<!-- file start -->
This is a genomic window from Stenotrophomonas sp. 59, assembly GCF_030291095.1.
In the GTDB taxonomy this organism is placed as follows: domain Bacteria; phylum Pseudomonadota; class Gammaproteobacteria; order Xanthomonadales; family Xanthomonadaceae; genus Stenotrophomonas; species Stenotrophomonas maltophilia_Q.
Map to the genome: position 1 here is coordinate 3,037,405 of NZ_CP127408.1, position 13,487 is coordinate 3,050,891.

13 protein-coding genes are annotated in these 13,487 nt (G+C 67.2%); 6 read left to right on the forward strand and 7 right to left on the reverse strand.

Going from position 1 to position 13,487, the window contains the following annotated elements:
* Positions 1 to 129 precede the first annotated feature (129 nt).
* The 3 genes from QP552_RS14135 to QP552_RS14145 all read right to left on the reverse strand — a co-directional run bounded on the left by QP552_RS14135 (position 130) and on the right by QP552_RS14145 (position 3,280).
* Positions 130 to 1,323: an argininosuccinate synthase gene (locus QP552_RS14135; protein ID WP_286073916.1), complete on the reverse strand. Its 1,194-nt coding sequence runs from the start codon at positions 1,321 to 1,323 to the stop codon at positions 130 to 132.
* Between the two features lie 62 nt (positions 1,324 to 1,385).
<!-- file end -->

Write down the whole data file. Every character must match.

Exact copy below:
This is a genomic window from Stenotrophomonas sp. 59, assembly GCF_030291095.1.
In the GTDB taxonomy this organism is placed as follows: domain Bacteria; phylum Pseudomonadota; class Gammaproteobacteria; order Xanthomonadales; family Xanthomonadaceae; genus Stenotrophomonas; species Stenotrophomonas maltophilia_Q.
Map to the genome: position 1 here is coordinate 3,037,405 of NZ_CP127408.1, position 13,487 is coordinate 3,050,891.

13 protein-coding genes are annotated in these 13,487 nt (G+C 67.2%); 6 read left to right on the forward strand and 7 right to left on the reverse strand.

Going from position 1 to position 13,487, the window contains the following annotated elements:
* Positions 1 to 129 precede the first annotated feature (129 nt).
* The 3 genes from QP552_RS14135 to QP552_RS14145 all read right to left on the reverse strand — a co-directional run bounded on the left by QP552_RS14135 (position 130) and on the right by QP552_RS14145 (position 3,280).
* Positions 130 to 1,323: an argininosuccinate synthase gene (locus QP552_RS14135; protein ID WP_286073916.1), complete on the reverse strand. Its 1,194-nt coding sequence runs from the start codon at positions 1,321 to 1,323 to the stop codon at positions 130 to 132.
* Between the two features lie 62 nt (positions 1,324 to 1,385).